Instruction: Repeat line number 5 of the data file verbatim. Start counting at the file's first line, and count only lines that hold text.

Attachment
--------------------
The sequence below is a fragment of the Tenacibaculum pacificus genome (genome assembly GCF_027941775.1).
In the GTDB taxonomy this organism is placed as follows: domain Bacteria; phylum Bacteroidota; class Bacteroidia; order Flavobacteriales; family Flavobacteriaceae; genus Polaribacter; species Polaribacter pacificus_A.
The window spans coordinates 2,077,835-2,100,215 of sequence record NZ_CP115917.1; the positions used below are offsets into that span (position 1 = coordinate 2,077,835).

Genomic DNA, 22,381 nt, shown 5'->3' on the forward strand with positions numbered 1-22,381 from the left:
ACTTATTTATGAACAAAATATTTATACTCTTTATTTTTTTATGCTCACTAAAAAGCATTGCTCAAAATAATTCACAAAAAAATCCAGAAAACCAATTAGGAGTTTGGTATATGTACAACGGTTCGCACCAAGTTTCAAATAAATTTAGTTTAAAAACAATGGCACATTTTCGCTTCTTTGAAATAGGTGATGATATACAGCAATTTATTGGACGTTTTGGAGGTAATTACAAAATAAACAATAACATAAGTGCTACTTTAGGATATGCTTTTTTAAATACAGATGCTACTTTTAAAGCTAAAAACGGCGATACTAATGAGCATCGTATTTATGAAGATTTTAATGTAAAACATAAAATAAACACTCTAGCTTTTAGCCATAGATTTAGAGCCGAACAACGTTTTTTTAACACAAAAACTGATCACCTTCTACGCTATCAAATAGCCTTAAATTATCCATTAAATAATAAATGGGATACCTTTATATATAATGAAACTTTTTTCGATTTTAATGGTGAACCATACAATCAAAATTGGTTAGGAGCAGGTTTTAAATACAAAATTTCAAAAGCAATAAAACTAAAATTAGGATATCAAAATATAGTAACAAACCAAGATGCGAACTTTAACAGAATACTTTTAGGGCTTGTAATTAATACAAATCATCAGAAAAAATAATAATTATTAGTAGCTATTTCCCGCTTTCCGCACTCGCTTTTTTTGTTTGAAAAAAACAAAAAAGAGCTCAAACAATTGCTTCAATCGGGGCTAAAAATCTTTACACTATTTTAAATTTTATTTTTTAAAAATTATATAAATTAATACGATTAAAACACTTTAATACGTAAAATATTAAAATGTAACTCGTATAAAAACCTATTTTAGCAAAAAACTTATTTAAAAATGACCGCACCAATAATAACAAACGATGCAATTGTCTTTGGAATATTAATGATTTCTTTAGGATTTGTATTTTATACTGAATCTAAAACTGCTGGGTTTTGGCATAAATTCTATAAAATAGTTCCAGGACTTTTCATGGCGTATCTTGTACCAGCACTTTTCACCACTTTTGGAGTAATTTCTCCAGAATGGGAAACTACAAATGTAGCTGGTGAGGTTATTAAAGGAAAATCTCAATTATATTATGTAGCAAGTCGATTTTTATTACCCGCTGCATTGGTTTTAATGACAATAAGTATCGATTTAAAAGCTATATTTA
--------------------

ACTTATTTATGAACAAAATATTTATACTCTTTATTTTTTTATGCTCACTAAAAAGCATTGCTCAAAATAATTCACAAAAAAATCCAGAAAACCAATTAGGAGTTTGGTATATGTACAACGGTTCGCACCAAGTTTCAAATAAATTTAGTTTAAAAACAATGGCACATTTTCGCTTCTTTGAAATAGGTGATGATATACAGCAATTTATTGGACGTTTTGGAGGTAATTACAAAATAAACAATAACATAAGTGCTACTTTAGGATATGCTTTTTTAAATACAGATGCTACTTTTAAAGCTAAAAACGGCGATACTAATGAGCATCGTATTTATGAAGATTTTAATGTAAAACATAAAATAAACACTCTAGCTTTTAGCCATAGATTTAGAGCCGAACAACGTTTTTTTAACACAAAAACTGATCACCTTCTACGCTATCAAATAGCCTTAAATTATCCATTAAATAATAAATGGGATACCTTTATATATAATGAAACTTTTTTCGATTTTAATGGTGAACCATACAATCAAAATTGGTTAGGAGCAGGTTTTAAATACAAAATTTCAAAAGCAATAAAACTAAAATTAGGATATCAAAATATAGTAACAAACCAAGATGCGAACTTTAACAGAATACTTTTAGGGCTTGTAATTAATACAAATCATCAGAAAAAATAATAATTATTAGTAGCTATTTCCCGCTTTCCGCACTCGCTTTTTTTGTTTGAAAAAAACAAAAAAGAGCTCAAACAATTGCTTCAATCGGGGCTAAAAATCTTTACACTATTTTAAATTTTATTTTTTAAAAATTATATAAATTAATACGATTAAAACACTTTAATACGTAAAATATTAAAATGTAACTCGTATAAAAACCTATTTTAGCAAAAAACTTATTTAAAAATGACCGCACCAATAATAACAAACGATGCAATTGTCTTTGGAATATTAATGATTTCTTTAGGATTTGTATTTTATACTGAATCTAAAACTGCTGGGTTTTGGCATAAATTCTATAAAATAGTTCCAGGACTTTTCATGGCGTATCTTGTACCAGCACTTTTCACCACTTTTGGAGTAATTTCTCCAGAATGGGAAACTACAAATGTAGCTGGTGAGGTTATTAAAGGAAAATCTCAATTATATTATGTAGCAAGTCGATTTTTATTACCCGCTGCATTGGTTTTAATGACAATAAGTATCGATTTAAAAGCTATATTTA